The fabled gates at La Brea and Sunset opened for little me on a Monday morning in October, 1995. Little did I know at the time that the adventure I was being ushered into ended up being a lot more than just a job. I went from listening to Police vinyl records when I was 16, and crying over not being allowed to go see them in concert while still recovering from an ear infection (Mother, I haven’t forgiven you yet) to working for the label that put those vinyls out. I went from singing along to all my favourite records in the darkness of my bedroom to talking my way into a humble job for a major label in London that, many years later, delivered me to A&M Records in LA.
I accepted the job because I thought it would look good on my resume, convinced I would be back in Europe at the end of my three-year contract. That was 18 years ago. What I learnt is that even the best laid plans might beg to differ when life interferes. I was immediately impressed with the lot, as everyone called it, a rambling place that had been built in the ’20’s by Charlie Chaplin and was subsequently used to film countless TV shows. Remember the original Batman and Ironside? All filmed outside my old office. And Superman too. The incongruous Swiss architecture, the funky buildings with no rhymes nor reason and in need of serious repair, the storied recording studio in the middle, all made it a place where creativity reigned, artists would hang out and you would get impossibly wet on a rainy day when running to a meeting or just to a co-worker’s office.
I arrived at the tail-end of the great years, when Herb Alpert and Jerry Moss (the A&M) had already sold it to PolyGram. For better or worse, people at the top changed and three years later A&M was absorbed by the Universal Music Group under Interscope and I migrated to offices much closer to home in Santa Monica. We had some sort of wake on the lot on our last day and then we all moved on or started brushing up on interview skills.
I was reminded of all this a few days ago when a friend took me to the Grammy Museum in downtown LA for a live conversation with Herb Alpert and Jerry Moss. On stage, both looking fit and youthful at 77, they recounted tales on how they started in the ’60’s, how the label developed and ended, always with humbleness and no magic rules to success. Sometimes, all you need is good ears, chutzpah and more than a fair share of luck. I saw this countless times during my years in the industry.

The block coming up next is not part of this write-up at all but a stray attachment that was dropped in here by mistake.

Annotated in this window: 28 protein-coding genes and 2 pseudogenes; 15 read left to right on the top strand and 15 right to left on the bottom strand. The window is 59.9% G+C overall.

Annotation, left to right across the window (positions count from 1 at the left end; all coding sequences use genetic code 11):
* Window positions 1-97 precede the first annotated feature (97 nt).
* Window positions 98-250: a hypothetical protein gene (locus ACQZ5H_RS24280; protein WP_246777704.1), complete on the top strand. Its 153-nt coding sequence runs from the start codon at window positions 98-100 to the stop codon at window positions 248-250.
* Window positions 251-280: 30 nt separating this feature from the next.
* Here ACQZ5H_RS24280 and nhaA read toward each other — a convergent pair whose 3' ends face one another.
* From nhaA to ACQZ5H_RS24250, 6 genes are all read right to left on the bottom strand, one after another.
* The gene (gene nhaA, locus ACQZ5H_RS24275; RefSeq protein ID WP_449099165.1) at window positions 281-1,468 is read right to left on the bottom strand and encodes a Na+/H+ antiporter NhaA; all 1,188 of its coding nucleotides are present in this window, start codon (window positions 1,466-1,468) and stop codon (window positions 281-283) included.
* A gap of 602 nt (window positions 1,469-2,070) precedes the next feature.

Most of all, they both conveyed the impression that not for a minute did they look back, or felt regretful. There were no ‘what-ifs’ left hanging in the air. This was then, this is now.
“I spend a lot of time at the track” Jerry joked, when asked what he was doing now. Horses are his and his wife’s passion. Herb still plays and paints and sculpts.
And, right there, was the secret to a successful life. Don’t look back. Good things end and others, different ones, will follow. Eschew the word regret from everyday’s vocabulary. Take risks.
I recognized the look on Herb and Jerry’s faces because, as attached as I am to the past, I have no regrets. It felt nice to reminisce for a couple of hours but that didn’t prompt any nostalgia or wish that things had been different. If I think of my time at A&M or in the record industry (and I very seldom do), I see it as a stepping stone, one of many, that has brought me where I am today. I might not end up with Herb or Jerry’s millions but the sense of contentedness is the same. And who could ask for more?
PS If you live in LA, check out the Grammy Museum‘s calendar of upcoming programs. Some very interesting things that make for a pleasant and affordable night out.